Monday, March 23, 2015

Spread Some Sunshine

Count That Day Lost
by George Eliot

If you sit down at set of sun

And count the acts that you have done,

And, counting, find

One self-denying deed, one word

That eased the heart of him who heard, 

One glance most kind

That fell like sunshine where it went --

Then you may count that day well spent.

But if, through all the livelong day,

You've cheered no heart, by yea or nay --

If, through it all

You've nothing done that you can trace

That brought the sunshine to one face--

No act most small

That helped some soul and nothing cost --

Then count that day as worse than lost.

I carry this poem in my mind often. Usually, it is when I am at the end of my rapidly fraying rope and I feel like I have nothing left to give. The last few days have been like that.

I carry it with me as a reminder, not that I expect to have good things done for me, but if I don’t teach the girl to do nice things for others, where will she learn it?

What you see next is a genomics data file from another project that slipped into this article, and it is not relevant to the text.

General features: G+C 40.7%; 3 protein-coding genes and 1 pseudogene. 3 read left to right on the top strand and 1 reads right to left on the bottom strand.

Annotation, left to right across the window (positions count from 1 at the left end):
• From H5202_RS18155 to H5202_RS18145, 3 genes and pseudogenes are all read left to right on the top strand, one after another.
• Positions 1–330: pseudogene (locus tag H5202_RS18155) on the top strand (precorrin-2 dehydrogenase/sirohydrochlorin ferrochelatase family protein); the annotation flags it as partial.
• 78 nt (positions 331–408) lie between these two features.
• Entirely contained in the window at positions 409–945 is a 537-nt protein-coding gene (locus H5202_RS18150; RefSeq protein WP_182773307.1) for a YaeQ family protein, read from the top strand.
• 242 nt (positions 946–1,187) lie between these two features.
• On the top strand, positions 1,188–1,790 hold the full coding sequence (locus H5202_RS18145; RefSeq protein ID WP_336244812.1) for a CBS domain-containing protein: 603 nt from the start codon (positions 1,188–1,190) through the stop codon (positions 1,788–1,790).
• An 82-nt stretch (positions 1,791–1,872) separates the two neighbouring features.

Sometimes, those nice things are just making sure we call grandma on the computer.
Sometimes, it is offering the older gentleman walking down the street a ride home.
Sometimes, it is just waving bye to the neighbors as they back out of the driveway.
And sometimes, it is letting the girl drink the bathtub water because she thinks it is funny.

It is hard to remember to try and brighten other people’s days. But those small acts of sunshine spread and pretty soon, everyone’s day could be a bit brighter.

Sidewalk Flowers by JonArno Lawson

One Zillion Valentines by Frank Modell

Wednesday, March 18, 2015

On My Cardboard Vision Quest

It’s a wild Friday night here at my house. It’s a big cardboard box, a glue gun, some packing tape and me. It’s not the next version of 50 shades of cardboard; it’s just me…trying to build a refrigerator out of a big cardboard box.

I have a vision – it seems simple enough. Cut a door, glue some shelves inside, spray paint the box and behold – a refrigerator for the girl. I’m imagining the look of glee and admiration she will give me when she goes downstairs to play and finds the refrigerator ready for all her play items. She’ll spend hours carefully placing her cans and boxes inside. She will make ‘meals’ for mommy and daddy. She will be immersed in spending time with the refrigerator. She will stop removing everything from my pantry.

The vision does not materialize.

Two hours later I’m standing at the back door chucking cardboard out into the dark night. Begging the roaming squirrels and raccoons to carry away the remnants of my hideous disaster. My hot-glue-gun burned and bandaged hands pleading for mercy.